In The Pipeline: An Interview With Blue Jays Prospect Connor Panas

In Canada, from every small town to major city, kids grow up playing hockey. As a kid growing up in St. Catharines, I dreamed about playing for the Leafs — roll your eyes if you have to — the team I loved and watched every Saturday night on CBC. And as much as I loved baseball and the Toronto Blue Jays, I, like many other Canadians, was just better at hockey. I never really dreamed about playing for the Toronto Blue Jays in the same way. However, a growing number of Canadian kids out there do dream of putting on the best blue and white jersey in this country and writing their names into Blue Jays lore.

Toronto Blue Jays prospect, Connor Panas, is one of them. He grew up in Etobicoke, a quick ten-minute drive from the Rogers Centre. As a kid, he idolized the Blue Jays and was lucky enough to grow up hanging around former Montreal Expos and Toronto Blue Jays catcher, Darrin Fletcher, who was his neighbour. Connor played little league baseball with Fletcher’s son, and they would go down to the SkyDome and hang out on the field with the players — pretty much living the dream of every young Jays fan.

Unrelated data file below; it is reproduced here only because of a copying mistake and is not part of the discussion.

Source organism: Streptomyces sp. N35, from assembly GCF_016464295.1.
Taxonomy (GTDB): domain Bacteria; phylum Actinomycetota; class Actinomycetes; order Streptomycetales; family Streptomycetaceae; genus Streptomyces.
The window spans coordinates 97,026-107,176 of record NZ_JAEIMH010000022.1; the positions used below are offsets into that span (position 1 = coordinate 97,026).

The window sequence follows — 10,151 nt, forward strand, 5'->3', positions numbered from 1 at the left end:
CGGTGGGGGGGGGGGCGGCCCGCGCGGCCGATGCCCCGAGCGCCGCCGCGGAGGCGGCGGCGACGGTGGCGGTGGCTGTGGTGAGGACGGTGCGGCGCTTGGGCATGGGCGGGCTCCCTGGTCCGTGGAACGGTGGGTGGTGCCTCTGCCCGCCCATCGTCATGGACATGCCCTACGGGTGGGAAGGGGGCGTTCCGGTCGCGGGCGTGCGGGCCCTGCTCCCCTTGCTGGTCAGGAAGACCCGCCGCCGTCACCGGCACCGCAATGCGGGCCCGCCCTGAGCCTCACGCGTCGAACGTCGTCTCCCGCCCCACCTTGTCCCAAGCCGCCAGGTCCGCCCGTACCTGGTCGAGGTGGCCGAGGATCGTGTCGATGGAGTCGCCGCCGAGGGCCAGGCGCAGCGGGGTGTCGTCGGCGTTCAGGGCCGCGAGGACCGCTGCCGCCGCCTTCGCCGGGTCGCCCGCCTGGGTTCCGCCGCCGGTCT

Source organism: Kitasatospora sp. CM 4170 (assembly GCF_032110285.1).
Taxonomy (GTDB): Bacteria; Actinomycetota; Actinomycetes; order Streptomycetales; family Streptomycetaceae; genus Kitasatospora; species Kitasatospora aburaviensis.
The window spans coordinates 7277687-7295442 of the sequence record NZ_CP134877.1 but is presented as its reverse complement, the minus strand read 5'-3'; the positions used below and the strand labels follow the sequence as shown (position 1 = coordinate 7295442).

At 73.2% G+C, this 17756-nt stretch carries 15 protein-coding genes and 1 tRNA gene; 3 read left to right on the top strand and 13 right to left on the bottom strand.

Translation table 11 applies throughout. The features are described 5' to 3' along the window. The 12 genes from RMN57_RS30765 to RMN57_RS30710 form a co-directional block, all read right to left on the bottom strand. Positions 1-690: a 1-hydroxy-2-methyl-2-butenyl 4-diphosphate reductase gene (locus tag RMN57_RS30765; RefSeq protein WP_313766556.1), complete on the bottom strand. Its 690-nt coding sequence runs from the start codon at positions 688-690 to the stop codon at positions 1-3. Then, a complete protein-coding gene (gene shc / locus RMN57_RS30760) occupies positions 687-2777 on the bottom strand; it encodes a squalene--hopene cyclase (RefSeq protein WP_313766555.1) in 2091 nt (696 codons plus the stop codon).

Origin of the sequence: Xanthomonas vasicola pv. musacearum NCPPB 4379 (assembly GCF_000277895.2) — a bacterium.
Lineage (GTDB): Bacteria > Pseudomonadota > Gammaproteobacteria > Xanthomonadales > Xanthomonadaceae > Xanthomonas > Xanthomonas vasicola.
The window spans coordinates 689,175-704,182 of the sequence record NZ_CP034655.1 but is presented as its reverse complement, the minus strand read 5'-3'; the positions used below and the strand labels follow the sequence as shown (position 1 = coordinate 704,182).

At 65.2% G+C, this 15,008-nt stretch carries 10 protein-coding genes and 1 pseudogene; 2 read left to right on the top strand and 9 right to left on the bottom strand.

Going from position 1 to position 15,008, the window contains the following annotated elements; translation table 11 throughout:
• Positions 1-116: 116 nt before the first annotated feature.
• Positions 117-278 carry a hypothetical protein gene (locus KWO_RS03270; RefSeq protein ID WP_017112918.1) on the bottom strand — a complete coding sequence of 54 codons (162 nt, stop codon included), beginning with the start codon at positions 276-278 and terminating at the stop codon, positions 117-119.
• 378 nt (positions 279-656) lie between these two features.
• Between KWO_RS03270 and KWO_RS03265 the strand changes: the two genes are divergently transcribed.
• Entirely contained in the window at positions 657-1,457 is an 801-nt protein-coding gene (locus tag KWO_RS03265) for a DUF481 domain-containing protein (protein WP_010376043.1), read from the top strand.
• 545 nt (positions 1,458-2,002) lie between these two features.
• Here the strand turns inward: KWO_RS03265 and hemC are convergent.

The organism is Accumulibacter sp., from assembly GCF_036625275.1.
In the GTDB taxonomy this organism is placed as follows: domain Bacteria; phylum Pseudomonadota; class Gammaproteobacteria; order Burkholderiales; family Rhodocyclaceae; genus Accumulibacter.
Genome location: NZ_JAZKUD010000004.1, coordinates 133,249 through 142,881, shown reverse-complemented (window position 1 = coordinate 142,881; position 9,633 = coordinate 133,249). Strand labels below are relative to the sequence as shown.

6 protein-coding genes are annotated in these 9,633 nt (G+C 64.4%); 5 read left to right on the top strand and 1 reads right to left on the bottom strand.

Panas batted clean up for Dunedin this year and swung a hot bat that helped lead the High-A Blue Jays to becoming co-champions of the Florida State League. Connor wore number 27 before Vladdy Jr. arrived from Lansing and claimed that number for his own. So Panas changed his to 15, and it looks like that number might have worked out for him. After changing his number he truly started to heat up.

I recently had the opportunity to interview Connor and talk a bit about baseball, the minors, player development, and how young he is (or how old I am!) He may not know who John Candy is or be familiar with the Kids In The Hall, but Connor certainly knows how to get wood on the ball, and he really could end up becoming one of the best power-hitting prospects in the Blue Jays’ system — so I think we can forgive him for that (but seriously man, check out Uncle Buck now!).


 bat flips are poetic
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